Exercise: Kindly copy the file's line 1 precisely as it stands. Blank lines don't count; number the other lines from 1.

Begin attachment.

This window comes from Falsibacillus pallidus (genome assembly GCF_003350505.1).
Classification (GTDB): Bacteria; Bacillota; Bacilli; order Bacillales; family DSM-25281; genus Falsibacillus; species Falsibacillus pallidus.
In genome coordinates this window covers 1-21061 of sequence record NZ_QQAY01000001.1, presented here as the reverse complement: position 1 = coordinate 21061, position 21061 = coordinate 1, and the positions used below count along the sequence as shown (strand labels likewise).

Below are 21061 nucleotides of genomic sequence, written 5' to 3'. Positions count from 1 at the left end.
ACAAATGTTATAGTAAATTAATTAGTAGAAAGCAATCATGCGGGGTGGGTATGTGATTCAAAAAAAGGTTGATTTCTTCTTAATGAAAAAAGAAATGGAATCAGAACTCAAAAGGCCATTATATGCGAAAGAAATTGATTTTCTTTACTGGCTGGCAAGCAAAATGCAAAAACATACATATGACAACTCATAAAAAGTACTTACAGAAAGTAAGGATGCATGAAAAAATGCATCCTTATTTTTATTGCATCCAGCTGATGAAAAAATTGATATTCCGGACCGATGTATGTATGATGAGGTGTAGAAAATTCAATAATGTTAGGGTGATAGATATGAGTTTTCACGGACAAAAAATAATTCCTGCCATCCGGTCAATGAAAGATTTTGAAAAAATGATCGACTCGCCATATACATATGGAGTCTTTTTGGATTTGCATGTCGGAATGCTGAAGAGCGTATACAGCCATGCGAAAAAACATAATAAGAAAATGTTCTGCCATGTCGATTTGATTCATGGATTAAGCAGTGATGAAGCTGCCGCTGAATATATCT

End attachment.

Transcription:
This window comes from Falsibacillus pallidus (genome assembly GCF_003350505.1).